Amazon’s early investments in logistics, availability, speed and online presence are putting pressure on brands that have traditionally relied on a physical footprint to reach customers. Equally, Amazon’s investors are less concerned about early profit gains, favouring long-term growth, which is arguably not true for the likes of Walmart.
The company’s CEO Doug McMillon has said that the company will be closing smaller stores in favour of large supercentres and by investing in e-commerce, where he said that online customers shop more regularly and have a strong relationship with the brand.
Actively managing our portfolio of assets is essential to maintaining a healthy business. Closing stores is never an easy decision, but it is necessary to keep the company strong and positioned for the future. It’s important to remember that we’ll open well more than 300 stores around the world next year. So we are committed to growing, but we are being disciplined about it.
Walmart’s share price dropped a couple of percentage points on the news on Friday.
McMillon said that the company would be closing 154 stores in the US, including 102 of the smallest format stores which had been in pilot since 2011, as well as 115 stores outside of the United States.
On the financial impact, Walmart said the closures is estimated to be approximately $0.20 to $0.22 of diluted earnings per share from continuing operations, with approximately $0.19 to $0.20 expected to impact the fourth quarter of fiscal 2016. The remainder of the impact will fall into the first half of fiscal 2017.
In total, some 16,000 employees will be impacted by the decision, with about 10,000 of them in the US. Walmart said that it hopes that associates will be able to be placed in nearby stores, but where this isn’t possible it will provide 60 days of pay and, if eligible, severance.
Marrying physical with online
In a Q&A, CEO McMillon made it clear that the closures were about focusing on a physical footprint that worked for the company, whilst making large investments in online to protect the future growth. He said:
We conducted a thorough review of our stores and clubs worldwide that took into account a number of factors, including financial performance as well as strategic alignment with long-term plans. In total, the impacted stores represent less than 1% of both global square footage and revenue.
The large majority of U.S. stores closing are Walmart Express stores. While we have learned a lot from this pilot, including a deeper understanding of the everyday needs of our customers, we have decided not to proceed with this offering. We feel we can better serve our customers by focusing on Supercenters and Neighborhood Markets and by investing in e-commerce and services like Pickup.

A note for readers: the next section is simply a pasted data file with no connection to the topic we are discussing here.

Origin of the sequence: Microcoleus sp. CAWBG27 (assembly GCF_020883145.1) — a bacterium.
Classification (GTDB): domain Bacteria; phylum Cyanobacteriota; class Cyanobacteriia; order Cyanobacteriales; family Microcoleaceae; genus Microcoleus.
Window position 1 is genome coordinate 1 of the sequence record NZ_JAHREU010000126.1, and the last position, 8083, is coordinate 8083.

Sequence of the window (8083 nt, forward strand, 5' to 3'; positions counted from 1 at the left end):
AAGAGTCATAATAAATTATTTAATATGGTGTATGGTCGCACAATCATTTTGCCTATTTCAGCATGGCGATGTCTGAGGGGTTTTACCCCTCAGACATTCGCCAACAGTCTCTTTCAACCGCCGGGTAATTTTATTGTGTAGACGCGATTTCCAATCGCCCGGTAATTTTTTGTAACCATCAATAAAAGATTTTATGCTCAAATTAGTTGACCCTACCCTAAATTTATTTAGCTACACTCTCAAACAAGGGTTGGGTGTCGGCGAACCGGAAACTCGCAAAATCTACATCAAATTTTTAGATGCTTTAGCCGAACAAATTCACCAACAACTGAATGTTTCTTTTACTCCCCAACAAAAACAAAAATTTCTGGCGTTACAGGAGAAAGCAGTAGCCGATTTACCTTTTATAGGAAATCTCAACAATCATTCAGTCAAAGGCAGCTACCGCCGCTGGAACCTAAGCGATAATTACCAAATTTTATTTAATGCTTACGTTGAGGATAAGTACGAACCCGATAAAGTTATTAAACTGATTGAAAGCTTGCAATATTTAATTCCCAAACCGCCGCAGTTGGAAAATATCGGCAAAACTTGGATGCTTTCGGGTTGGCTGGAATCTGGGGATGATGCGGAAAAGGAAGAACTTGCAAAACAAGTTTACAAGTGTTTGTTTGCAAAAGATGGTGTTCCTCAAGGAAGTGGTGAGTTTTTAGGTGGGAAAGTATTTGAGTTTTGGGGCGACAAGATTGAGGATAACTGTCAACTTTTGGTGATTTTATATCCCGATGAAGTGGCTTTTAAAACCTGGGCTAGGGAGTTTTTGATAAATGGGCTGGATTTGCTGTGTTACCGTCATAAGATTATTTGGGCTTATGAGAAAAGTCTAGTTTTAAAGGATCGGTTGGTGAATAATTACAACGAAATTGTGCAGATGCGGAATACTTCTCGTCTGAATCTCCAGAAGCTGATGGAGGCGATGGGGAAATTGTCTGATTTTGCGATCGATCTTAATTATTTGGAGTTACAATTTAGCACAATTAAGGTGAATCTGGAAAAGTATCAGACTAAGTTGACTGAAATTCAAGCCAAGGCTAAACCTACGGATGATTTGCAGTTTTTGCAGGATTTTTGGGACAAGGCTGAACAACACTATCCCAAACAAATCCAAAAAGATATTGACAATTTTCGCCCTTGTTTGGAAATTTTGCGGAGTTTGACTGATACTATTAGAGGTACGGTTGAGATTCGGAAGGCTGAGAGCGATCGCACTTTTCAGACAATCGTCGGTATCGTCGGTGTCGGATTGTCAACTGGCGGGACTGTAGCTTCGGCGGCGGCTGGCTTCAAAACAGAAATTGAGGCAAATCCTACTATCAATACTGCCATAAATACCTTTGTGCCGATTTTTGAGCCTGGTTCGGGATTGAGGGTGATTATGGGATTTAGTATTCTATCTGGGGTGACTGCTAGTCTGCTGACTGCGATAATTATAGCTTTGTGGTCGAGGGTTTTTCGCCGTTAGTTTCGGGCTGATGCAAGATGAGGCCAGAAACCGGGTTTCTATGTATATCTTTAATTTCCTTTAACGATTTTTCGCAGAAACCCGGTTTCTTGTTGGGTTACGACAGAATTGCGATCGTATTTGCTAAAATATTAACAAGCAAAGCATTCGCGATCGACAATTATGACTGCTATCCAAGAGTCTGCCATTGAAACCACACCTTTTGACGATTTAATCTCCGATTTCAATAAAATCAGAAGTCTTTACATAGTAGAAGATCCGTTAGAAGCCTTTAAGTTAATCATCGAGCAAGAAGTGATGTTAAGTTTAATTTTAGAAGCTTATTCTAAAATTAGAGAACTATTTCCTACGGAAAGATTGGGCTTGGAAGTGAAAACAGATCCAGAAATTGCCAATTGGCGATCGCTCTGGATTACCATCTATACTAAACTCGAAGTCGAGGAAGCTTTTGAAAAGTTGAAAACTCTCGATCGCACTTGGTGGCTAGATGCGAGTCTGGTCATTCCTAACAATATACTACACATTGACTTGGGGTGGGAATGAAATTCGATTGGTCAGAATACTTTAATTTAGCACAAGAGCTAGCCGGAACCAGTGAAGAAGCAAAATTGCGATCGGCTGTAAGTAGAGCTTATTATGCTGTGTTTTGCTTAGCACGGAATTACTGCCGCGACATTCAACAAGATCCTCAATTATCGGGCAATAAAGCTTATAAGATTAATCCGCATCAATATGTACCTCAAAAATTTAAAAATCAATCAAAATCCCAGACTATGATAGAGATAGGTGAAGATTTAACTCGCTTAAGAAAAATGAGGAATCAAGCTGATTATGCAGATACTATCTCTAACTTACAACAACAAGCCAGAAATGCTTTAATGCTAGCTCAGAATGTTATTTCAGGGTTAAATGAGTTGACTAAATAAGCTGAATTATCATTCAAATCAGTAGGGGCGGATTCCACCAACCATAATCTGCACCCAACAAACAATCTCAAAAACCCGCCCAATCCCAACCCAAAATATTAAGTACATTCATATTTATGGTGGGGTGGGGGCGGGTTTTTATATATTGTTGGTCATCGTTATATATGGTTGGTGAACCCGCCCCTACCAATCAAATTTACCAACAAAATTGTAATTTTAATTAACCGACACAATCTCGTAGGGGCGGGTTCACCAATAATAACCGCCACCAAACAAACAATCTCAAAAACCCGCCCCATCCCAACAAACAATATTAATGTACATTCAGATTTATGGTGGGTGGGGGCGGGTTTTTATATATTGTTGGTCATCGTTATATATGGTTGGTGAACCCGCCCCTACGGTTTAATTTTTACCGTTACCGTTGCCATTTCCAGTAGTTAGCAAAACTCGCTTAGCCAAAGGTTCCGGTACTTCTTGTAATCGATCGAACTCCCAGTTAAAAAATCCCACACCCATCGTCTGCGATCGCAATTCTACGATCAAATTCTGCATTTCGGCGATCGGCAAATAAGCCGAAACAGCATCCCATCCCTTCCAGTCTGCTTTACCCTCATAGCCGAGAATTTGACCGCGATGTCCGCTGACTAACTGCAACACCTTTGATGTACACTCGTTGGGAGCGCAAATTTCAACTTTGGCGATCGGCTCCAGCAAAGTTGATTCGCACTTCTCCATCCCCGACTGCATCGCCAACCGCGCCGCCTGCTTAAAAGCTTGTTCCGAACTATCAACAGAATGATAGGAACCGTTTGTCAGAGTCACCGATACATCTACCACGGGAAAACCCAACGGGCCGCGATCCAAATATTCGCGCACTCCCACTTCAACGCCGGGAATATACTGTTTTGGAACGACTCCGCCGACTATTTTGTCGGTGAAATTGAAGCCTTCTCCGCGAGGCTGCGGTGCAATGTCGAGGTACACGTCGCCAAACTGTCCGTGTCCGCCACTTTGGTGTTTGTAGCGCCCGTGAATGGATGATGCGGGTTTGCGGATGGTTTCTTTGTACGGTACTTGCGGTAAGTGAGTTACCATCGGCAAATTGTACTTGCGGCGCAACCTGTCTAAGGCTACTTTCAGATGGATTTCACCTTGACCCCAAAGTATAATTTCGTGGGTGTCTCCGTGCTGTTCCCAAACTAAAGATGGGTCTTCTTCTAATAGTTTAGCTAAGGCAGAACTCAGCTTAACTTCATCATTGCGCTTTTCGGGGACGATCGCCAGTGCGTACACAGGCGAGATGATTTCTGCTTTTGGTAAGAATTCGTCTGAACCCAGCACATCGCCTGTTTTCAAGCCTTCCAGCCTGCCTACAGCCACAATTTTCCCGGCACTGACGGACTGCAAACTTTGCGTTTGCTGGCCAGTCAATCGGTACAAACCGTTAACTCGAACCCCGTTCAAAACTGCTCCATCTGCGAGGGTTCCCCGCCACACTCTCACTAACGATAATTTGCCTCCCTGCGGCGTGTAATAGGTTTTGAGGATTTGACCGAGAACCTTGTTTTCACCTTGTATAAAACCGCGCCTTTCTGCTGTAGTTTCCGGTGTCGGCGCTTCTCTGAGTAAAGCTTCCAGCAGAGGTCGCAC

We intend to win in our stores in the U.S. by strengthening the Supercenter format and optimizing Neighborhood Markets. We'll focus on adding capabilities to our supply chain by building out a fulfilment network to create a seamless customer experience.
What Walmart can do that no one else can is marry e-commerce with our existing assets to deliver a seamless shopping experience at scale. That is our vision and our mission, and managing our portfolio is essential to accomplishing our goals.
And if we were in any doubt about Walmart’s ambitions being a direct challenge to Amazon, it was recently revealed that the company is considering launching a fast delivery service similar to Amazon Prime - dubbed Tahoe. It is said that the service will be a subscription service, but will be made available at a cheaper price point than Prime’s $99 fee.
This plays into what McMillon said back in October about Walmart wanting to develop its online relationship with its customers, as he believes these have greater longevity for the company. He said:
Our growth plan is the roadmap we will follow to win through FY19. It focuses on customers who shop with us not only in stores, but online too. These shoppers spend more and shop more frequently and they are the kind of customers everyone is chasing. Good news is we already have a relationship with many of them.
At its core, our growth plan has one goal: Walmart will be the first to deliver a seamless shopping experience at scale. No matter how you choose to shop with us, it will be fast and easy.
We will do this by winning with our stores, deepening our digital relationship with our customers and adding critical capabilities necessary to drive growth.
Whilst in the UK…
It just so happens that last week I wrote a story about how one of the UK’s largest supermarket chains, Sainsbury’s, is also feeling the heat from Amazon and is considering a takeover of online retail business Argos in order to broaden its logistical and e-commerce capabilities.
Although the deal is all very ‘cautionary’ at the moment, Sainsbury’s released a detailed presentation outlining why it felt like the bid made sense for it’s multi-channel growth and future. It said:
Customer expectations are changing; they want a huge variety of products and they want them quickly, online and mobile, in-store, home delivered or click & collect.
Our experience shows that the more a customer shops with us across multiple categories
and channels, the more we capture of their overall food and grocery spend.
It seems that 2016 is going to be the year that supermarkets begin to realise that digital isn’t just an add-on to their existing assets and capabilities, but actually needs to be front and centre of everything that they do. Those making investments early are likely to suffer some backlash from investors, but they will be in a better position in three years time.
Does this mean that they will be able to take on Amazon? Only time will tell, but I’m not entirely convinced.